Seventh graders slapped with charges and arrested for putting pepper flakes in a teacher’s soft drink
Three Florida seventh graders are being criminally charged for a prank in which they put pepper flakes in a teacher’s can of soda, the Orlando Sentinel reports.
The 12-year-old girls are being charged with charges relating to poisoning food or water and tampering with consumer products and are being held at Volusia Regional Juvenile Detention Center near Orlando.
The teacher, Jayne Morgan, told the Sentinel she had wanted to press charges but didn’t know the girls would be arrested and held in custody. She declined to comment further.
“My principal at Deltona Middle School has been very supportive, and the district is making the decisions as to how the case is handled,” she told the paper.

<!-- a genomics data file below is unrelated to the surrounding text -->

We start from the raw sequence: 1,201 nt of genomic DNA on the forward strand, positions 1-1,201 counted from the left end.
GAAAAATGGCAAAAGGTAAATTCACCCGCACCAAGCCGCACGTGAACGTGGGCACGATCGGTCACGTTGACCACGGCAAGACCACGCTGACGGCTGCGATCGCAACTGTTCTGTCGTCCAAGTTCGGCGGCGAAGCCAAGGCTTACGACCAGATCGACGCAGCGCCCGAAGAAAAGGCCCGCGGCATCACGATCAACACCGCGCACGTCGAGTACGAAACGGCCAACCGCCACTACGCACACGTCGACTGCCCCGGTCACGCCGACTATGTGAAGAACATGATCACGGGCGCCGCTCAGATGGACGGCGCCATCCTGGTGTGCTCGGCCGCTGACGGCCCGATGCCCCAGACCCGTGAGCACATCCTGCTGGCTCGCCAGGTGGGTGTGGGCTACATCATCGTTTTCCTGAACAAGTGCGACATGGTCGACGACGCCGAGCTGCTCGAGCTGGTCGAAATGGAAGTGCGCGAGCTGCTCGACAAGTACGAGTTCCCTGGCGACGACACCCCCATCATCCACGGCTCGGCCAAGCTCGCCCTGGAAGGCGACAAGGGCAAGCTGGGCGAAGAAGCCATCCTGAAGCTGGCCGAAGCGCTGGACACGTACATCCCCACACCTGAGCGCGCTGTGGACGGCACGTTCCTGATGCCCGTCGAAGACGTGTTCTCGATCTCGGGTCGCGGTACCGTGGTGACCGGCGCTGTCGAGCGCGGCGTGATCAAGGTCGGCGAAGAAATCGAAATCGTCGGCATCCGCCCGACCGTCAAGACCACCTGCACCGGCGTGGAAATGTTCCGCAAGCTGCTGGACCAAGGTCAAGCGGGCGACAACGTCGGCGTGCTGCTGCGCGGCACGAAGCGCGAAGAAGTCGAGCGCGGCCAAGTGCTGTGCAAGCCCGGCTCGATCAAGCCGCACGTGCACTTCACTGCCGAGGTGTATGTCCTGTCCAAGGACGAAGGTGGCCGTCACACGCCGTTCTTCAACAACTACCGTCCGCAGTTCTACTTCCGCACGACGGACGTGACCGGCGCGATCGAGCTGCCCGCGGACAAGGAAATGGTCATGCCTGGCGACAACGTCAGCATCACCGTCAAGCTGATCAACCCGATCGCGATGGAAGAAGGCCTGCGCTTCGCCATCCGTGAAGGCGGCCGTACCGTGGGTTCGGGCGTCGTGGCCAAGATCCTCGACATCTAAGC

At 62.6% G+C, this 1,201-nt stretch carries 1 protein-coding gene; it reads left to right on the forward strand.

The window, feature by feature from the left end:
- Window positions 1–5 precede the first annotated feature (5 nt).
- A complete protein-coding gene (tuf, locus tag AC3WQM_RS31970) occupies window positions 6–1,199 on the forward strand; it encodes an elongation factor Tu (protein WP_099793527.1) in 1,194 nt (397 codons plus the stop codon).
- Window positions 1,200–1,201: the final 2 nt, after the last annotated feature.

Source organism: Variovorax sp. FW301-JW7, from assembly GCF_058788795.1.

A district spokeswoman said aside from being charged as criminals, the girls will be punished by the school district as well.
One of the laws the girls are charged with violating makes it a crime to add “poison, bacterium, radioactive material, virus, or chemical compound” to food or drinks with the intent to kill or injure another person.
Morgan felt a burning sensation in her throat and had a stomach ache as a result, as well as temporarily elevated blood pressure after a visit to the school nurse.
According to the Sentinel. one of the girls was angry with Morgan for sending her to the principal’s office Monday for pouring glue in another student’s backpack. The girl initially wanted to vandalize her car with paint, but was talked out of it by a friend, who was also later arrested.
The next day, the girl brought crushed red pepper flakes to school and convinced two friends to help her distract the teacher and pour the flakes into Morgan’s can of Mountain Dew. Morgan discovered the flakes after her throat began burning and poured the soda into a clear glass.
In the arrest report, deputies wrote, this “was done in retaliation for the teacher upholding her duties and responsibilities as a teacher, maintaining control of her classroom and attempting to protect the other children from [the first student’s] unacceptable behavior.”